Iran sentences Belgian aid worker to 40 years in jail and 74 lashes for spying

Man was convicted of spying and co-operating with US

Protesters hold photos of Belgian aid worker Olivier Vandecasteele during a solidarity demonstration in Brussels. AFP
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Iran sentenced a Belgian aid worker to 40 years in prison and 74 lashes for spying for the US, money laundering and currency smuggling, Iran's judiciary said on Tuesday.

The Mizan judiciary website said a Revolutionary Court sentenced Olivier Vandecasteele to 12 and a half years in prison for espionage, 12 and a half years for collaboration with hostile governments and 12 and a half years for money laundering. He was also fined $1 million and sentenced to two and a half years for currency smuggling.

Belgian Foreign Minister Hadja Lahbib condemned Mr Vandecasteele's "arbitrary detention" and said Iran's ambassador to Brussels would be summoned in protest at the sentencing.

"Iran has provided no official information regarding the charges against Olivier Vandecasteele or his trial," Ms Lahbib said on Twitter.

"We will summon the Iranian ambassador today," she said, adding that "Belgium continues to condemn the arbitrary detention and is doing everything possible to put an end to it and to improve the conditions of his detention."

It is unclear if the charges are related to anti-government protests that have convulsed Iran for the last four months, which Iranian authorities have blamed on foreign powers, without providing evidence.

The protests began after the death of Mahsa Amini, 22, while she was in police custody for wearing her hijab “inappropriately”.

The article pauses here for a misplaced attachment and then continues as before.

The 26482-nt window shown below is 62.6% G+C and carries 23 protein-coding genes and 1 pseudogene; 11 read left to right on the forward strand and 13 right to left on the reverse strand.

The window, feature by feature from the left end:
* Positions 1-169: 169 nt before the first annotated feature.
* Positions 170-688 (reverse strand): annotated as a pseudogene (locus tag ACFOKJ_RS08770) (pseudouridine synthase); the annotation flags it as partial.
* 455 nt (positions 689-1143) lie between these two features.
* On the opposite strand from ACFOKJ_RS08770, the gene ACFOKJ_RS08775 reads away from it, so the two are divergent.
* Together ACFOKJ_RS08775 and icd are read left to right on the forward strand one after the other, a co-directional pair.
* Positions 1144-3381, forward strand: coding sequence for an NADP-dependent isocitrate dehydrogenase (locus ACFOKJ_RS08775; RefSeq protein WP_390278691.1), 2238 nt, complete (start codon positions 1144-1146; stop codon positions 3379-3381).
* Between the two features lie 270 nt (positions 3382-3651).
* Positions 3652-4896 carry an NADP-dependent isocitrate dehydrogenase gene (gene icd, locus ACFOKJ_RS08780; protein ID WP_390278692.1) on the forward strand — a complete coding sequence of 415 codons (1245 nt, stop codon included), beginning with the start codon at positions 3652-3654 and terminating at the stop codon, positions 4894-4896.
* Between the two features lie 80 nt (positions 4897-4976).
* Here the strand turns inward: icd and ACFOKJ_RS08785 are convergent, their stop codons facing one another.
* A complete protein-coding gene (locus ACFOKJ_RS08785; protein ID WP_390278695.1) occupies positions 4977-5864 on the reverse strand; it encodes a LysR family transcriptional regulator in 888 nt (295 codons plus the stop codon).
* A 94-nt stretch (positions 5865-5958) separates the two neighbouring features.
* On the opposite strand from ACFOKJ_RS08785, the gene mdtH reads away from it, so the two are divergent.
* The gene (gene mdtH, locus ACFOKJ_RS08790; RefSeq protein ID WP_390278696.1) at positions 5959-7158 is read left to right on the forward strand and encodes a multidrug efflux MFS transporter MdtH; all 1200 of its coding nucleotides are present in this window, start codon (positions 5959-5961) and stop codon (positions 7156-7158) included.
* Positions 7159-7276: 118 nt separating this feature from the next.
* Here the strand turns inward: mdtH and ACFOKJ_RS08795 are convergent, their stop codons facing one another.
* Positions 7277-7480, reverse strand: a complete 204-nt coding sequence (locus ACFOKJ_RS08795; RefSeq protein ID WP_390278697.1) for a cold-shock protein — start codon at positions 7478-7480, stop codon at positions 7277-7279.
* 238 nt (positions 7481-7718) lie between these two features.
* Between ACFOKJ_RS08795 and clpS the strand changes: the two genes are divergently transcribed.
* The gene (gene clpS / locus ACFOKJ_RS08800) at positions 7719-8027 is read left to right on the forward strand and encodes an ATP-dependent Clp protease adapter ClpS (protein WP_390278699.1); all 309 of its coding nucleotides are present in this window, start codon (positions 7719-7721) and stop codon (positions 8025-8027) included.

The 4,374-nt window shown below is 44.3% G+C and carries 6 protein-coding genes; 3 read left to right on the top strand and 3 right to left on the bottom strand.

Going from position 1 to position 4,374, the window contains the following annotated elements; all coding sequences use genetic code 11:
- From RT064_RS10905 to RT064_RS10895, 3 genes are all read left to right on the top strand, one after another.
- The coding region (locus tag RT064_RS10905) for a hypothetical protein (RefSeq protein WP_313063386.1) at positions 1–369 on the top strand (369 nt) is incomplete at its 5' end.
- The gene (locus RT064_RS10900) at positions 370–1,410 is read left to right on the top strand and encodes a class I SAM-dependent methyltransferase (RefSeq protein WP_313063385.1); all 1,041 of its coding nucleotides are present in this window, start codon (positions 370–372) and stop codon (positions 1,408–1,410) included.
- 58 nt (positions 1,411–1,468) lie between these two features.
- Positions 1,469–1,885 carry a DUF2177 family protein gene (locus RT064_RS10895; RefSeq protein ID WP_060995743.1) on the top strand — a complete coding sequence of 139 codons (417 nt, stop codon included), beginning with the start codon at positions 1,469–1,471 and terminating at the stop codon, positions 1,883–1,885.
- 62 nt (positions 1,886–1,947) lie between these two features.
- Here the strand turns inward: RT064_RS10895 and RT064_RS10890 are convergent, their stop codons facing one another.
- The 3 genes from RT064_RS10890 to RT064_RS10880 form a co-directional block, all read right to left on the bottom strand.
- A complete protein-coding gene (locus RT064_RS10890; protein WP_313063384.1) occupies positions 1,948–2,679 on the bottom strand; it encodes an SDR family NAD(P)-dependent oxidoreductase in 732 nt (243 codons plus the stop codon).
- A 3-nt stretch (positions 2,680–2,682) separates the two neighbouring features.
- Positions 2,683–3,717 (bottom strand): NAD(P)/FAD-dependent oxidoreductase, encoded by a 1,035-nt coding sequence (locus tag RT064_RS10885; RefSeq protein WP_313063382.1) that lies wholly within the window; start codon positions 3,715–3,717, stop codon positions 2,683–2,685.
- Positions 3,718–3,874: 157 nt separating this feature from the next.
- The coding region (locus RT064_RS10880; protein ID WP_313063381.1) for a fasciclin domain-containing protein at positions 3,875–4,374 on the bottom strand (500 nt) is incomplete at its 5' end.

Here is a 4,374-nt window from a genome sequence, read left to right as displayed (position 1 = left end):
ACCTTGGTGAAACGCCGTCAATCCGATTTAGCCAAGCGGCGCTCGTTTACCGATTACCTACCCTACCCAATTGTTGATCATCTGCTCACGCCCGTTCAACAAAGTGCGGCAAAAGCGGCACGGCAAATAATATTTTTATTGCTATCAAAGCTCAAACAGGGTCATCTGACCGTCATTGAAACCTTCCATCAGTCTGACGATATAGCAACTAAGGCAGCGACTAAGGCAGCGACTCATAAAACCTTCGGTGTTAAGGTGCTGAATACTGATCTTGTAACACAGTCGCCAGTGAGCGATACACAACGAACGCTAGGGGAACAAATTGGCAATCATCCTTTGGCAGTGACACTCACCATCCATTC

Iran has detained many foreigners and dual nationals over the years, often sentencing them after secretive trials during which rights groups say they are denied due process. Critics accuse Iran of using such prisoners as bargaining chips with the West, a charge denied by Iranian officials.

Under Iranian law, Mr Vandecasteele, 41, would be eligible for release after 12 and a half years. The judiciary website said the verdicts could be appealed.

Mr Vandecasteele’s family said last month that he had been detained in an Iranian prison for months and had been on hunger strike. They said he was deprived of access to a lawyer of his choice and was suffering from serious health problems.

Belgium has urged its nationals to leave Iran, warning that they face the risk of arbitrary arrest or unfair trial.

Mr Vandecasteele’s family and rights groups including Amnesty International say the case is an example of Iran's tactic of taking foreigners hostage to pressure western countries to make concessions.

His family said in July that Iran was seeking to force Belgium to release one of its diplomats who was in 2021 found guilty of masterminding a 2018 foiled bomb attack outside Paris.

On March 11, less than three weeks after his arrest, Belgium signed a prisoner exchange treaty with Iran — leading to claims that it was ceding to “odious blackmail”.

Also on Tuesday, the judiciary said another man had been sentenced to death in connection with the protests.

Mr Javad Rouhi was sentenced on charges of “corruption on Earth”, Mizan reported.

The sentence, which can be appealed, brings the number of people the judiciary have announced have been condemned to death in connection with the protests to 18.

Mr Rouhi was found guilty of “leading a group of rioters”, “inciting people to create insecurity”, as well as of “apostasy by desecration of the Quran by burning it”, Mizan Online reported.

He was also found guilty of “setting fire to and destroying property in a way that causes severe disruption to the country's public order and security”, it added.

Iranian authorities say hundreds of people, including members of the security forces, have been killed and thousands arrested during the protests, which they mostly describe as “riots”.

Tehran accuses hostile foreign countries and opposition groups of stoking the unrest.

Four executions have been carried out, and six of those sentenced to capital punishment have been granted retrials.

Updated: January 10, 2023, 6:04 PM